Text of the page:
“Give me my iPad! I NEED it!” or, Adventures In Hi Tech Parenting

This is a huge topic of discussion around our house lately. I’d say most parents have had this argume…peaceful exchange of ideas…in some form or another.  When I was a kid, it was “how much TV do you let the kids watch?” or “how much time on the Atari is TOO much time?” Anyone who ever played Pitfall knows the answer…there’s no such thing as “too much” time from the kids’ point of view. I mean, look how far I’ve come! Any minute now I’m going to see the gold bullion or the big diamond! Mom! Don’t turn it off! No! I’ve been playing this stupid game for HOURS!

But I’m not bitter or anything.

In our house, it’s not XBox 360 or Nintendo DS. We’re a Mac house. I was given an iPad by my employer a year or so ago, and promptly bought an Otterbox for it (having learned a terrible lesson with my first iPhone). I knew as soon as I saw the box who in the family would be getting the most use out of the iPad. I know, I know, you’re just *shocked* that the answer isn’t me, right?

Our daughter’s love affair with the iPad started with Elmo’s Monster Maker. At first, when she was only a year old, she played it on the iPhone (see comment above about a terrible lesson…). Once the iPad made its appearance, I was overjoyed to learn I could put Elmo’s Monster Maker on the iPad, and hence get my iPhone back for all that terribly important Facebook time I was missing.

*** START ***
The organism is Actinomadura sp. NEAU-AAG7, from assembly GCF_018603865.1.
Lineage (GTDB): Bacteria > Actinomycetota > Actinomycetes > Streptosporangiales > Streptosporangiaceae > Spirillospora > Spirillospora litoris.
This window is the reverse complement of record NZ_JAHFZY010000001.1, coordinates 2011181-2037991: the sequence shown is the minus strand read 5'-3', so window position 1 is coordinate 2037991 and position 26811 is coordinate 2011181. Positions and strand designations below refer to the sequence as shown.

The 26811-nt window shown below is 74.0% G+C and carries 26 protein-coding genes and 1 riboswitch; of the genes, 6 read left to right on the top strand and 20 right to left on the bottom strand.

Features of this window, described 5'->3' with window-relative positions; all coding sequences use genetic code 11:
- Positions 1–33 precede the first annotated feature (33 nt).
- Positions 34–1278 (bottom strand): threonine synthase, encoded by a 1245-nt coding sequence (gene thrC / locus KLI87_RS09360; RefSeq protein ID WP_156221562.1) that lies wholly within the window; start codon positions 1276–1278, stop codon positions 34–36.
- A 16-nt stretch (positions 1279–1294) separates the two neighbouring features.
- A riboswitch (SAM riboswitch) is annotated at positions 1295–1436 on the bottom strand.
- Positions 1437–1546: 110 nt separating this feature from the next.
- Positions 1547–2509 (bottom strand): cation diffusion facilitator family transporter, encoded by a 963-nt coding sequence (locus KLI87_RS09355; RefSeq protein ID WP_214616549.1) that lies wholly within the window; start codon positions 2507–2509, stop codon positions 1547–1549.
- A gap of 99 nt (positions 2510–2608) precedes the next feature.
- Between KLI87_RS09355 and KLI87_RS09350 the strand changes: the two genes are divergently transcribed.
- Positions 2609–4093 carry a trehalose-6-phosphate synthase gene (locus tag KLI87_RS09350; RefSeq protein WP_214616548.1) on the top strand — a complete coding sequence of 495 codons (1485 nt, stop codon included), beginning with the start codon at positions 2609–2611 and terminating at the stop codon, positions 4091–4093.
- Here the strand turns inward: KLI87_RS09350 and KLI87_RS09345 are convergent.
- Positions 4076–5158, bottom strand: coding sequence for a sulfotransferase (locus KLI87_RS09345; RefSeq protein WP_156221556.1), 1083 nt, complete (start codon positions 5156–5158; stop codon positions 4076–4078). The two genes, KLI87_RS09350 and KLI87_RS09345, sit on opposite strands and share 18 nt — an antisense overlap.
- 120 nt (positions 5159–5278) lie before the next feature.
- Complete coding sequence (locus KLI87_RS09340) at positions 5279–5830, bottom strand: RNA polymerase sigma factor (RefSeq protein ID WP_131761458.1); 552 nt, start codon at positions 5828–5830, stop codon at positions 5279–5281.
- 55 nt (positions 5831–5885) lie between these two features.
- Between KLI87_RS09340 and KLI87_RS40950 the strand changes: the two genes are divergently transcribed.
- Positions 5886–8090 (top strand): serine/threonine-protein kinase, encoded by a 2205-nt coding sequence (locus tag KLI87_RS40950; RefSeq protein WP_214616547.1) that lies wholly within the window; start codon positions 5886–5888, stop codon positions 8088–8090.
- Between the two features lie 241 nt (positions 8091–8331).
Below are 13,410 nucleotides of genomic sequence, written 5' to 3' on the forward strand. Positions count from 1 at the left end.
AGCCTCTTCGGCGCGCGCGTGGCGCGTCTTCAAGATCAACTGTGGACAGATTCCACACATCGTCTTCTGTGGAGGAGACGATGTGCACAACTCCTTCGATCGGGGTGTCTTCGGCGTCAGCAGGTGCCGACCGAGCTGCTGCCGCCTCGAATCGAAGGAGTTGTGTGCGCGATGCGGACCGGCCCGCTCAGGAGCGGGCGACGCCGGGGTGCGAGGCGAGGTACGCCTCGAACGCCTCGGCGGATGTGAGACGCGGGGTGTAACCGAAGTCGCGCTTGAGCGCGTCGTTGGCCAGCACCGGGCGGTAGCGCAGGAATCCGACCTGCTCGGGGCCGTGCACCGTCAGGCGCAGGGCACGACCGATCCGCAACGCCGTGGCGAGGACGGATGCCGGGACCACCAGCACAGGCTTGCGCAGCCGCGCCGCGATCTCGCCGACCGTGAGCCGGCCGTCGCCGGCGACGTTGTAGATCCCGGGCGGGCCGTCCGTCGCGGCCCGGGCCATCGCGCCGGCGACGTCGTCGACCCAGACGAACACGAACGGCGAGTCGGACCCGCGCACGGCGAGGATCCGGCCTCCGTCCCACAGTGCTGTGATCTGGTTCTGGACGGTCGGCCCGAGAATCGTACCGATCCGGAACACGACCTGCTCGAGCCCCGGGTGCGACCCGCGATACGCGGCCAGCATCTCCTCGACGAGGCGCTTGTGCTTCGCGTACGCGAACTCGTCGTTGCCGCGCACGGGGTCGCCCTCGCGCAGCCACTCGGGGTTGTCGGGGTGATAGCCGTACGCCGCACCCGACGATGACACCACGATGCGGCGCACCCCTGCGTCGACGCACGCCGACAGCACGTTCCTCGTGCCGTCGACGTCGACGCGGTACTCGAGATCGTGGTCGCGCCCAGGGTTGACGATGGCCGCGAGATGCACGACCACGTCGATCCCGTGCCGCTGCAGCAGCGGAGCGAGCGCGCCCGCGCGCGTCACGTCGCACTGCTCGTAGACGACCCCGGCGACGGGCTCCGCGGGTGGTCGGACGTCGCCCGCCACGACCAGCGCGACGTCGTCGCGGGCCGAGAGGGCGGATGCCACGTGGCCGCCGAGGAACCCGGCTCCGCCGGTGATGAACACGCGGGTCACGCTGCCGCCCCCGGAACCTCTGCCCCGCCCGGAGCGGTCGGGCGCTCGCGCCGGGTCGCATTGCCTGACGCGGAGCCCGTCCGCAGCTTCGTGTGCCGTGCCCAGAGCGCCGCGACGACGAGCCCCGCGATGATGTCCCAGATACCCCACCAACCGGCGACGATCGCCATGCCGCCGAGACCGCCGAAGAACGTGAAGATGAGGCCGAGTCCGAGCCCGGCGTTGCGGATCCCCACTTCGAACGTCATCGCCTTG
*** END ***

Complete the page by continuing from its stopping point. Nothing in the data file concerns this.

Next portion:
As time went by, more apps got installed on the iPad. Wheels On the Bus (guaranteed to make you want to gouge your eyes out in fifteen minutes or less), EasyBeats, Preschool Adventure (don’t put your junk in my backyard, my backyard, my backyard, don’t put your junk in my backyard, my backyard’s full). Don’t ask. And of course, our daughter’s personal favorite app…Netflix.

Yep. I pay $9 a month so my child can stream Wonder Pets, Dragon Tales, and Strawberry Shortcake. So shoot me.